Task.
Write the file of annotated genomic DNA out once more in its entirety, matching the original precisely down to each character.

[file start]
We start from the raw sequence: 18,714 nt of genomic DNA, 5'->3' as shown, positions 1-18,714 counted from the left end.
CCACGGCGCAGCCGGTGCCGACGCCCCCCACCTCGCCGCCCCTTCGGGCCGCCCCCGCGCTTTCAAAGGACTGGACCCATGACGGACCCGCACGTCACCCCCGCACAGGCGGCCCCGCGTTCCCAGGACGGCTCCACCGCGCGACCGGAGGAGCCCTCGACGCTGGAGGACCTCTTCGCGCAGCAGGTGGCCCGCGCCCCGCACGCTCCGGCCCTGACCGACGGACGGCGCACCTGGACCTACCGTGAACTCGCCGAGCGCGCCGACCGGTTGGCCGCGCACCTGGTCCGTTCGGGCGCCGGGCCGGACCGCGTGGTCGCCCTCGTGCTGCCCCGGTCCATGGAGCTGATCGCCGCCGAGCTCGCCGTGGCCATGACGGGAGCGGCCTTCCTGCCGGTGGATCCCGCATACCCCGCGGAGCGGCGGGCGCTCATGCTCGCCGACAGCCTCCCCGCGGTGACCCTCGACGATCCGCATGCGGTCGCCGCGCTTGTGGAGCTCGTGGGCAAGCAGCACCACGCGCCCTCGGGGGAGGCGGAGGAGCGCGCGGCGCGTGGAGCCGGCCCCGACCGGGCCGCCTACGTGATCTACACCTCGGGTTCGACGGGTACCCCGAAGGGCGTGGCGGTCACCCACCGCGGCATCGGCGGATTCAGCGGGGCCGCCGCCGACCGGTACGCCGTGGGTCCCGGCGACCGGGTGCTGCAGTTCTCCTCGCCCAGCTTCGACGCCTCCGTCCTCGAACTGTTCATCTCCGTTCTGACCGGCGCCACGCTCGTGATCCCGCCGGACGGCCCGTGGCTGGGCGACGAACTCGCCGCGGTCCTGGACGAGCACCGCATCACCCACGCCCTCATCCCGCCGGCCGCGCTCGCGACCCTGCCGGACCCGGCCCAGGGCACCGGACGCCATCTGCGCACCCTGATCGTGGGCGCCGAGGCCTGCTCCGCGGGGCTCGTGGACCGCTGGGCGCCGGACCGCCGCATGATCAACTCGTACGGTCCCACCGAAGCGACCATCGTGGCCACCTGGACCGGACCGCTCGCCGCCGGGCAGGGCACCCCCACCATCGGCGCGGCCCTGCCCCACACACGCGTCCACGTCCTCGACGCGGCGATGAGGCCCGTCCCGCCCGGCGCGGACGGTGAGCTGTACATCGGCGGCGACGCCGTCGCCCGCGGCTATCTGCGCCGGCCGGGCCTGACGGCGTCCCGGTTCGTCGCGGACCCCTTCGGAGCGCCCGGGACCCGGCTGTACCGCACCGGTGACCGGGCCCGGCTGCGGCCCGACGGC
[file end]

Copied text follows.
We start from the raw sequence: 18,714 nt of genomic DNA, 5'->3' as shown, positions 1-18,714 counted from the left end.
CCACGGCGCAGCCGGTGCCGACGCCCCCCACCTCGCCGCCCCTTCGGGCCGCCCCCGCGCTTTCAAAGGACTGGACCCATGACGGACCCGCACGTCACCCCCGCACAGGCGGCCCCGCGTTCCCAGGACGGCTCCACCGCGCGACCGGAGGAGCCCTCGACGCTGGAGGACCTCTTCGCGCAGCAGGTGGCCCGCGCCCCGCACGCTCCGGCCCTGACCGACGGACGGCGCACCTGGACCTACCGTGAACTCGCCGAGCGCGCCGACCGGTTGGCCGCGCACCTGGTCCGTTCGGGCGCCGGGCCGGACCGCGTGGTCGCCCTCGTGCTGCCCCGGTCCATGGAGCTGATCGCCGCCGAGCTCGCCGTGGCCATGACGGGAGCGGCCTTCCTGCCGGTGGATCCCGCATACCCCGCGGAGCGGCGGGCGCTCATGCTCGCCGACAGCCTCCCCGCGGTGACCCTCGACGATCCGCATGCGGTCGCCGCGCTTGTGGAGCTCGTGGGCAAGCAGCACCACGCGCCCTCGGGGGAGGCGGAGGAGCGCGCGGCGCGTGGAGCCGGCCCCGACCGGGCCGCCTACGTGATCTACACCTCGGGTTCGACGGGTACCCCGAAGGGCGTGGCGGTCACCCACCGCGGCATCGGCGGATTCAGCGGGGCCGCCGCCGACCGGTACGCCGTGGGTCCCGGCGACCGGGTGCTGCAGTTCTCCTCGCCCAGCTTCGACGCCTCCGTCCTCGAACTGTTCATCTCCGTTCTGACCGGCGCCACGCTCGTGATCCCGCCGGACGGCCCGTGGCTGGGCGACGAACTCGCCGCGGTCCTGGACGAGCACCGCATCACCCACGCCCTCATCCCGCCGGCCGCGCTCGCGACCCTGCCGGACCCGGCCCAGGGCACCGGACGCCATCTGCGCACCCTGATCGTGGGCGCCGAGGCCTGCTCCGCGGGGCTCGTGGACCGCTGGGCGCCGGACCGCCGCATGATCAACTCGTACGGTCCCACCGAAGCGACCATCGTGGCCACCTGGACCGGACCGCTCGCCGCCGGGCAGGGCACCCCCACCATCGGCGCGGCCCTGCCCCACACACGCGTCCACGTCCTCGACGCGGCGATGAGGCCCGTCCCGCCCGGCGCGGACGGTGAGCTGTACATCGGCGGCGACGCCGTCGCCCGCGGCTATCTGCGCCGGCCGGGCCTGACGGCGTCCCGGTTCGTCGCGGACCCCTTCGGAGCGCCCGGGACCCGGCTGTACCGCACCGGTGACCGGGCCCGGCTGCGGCCCGACGGC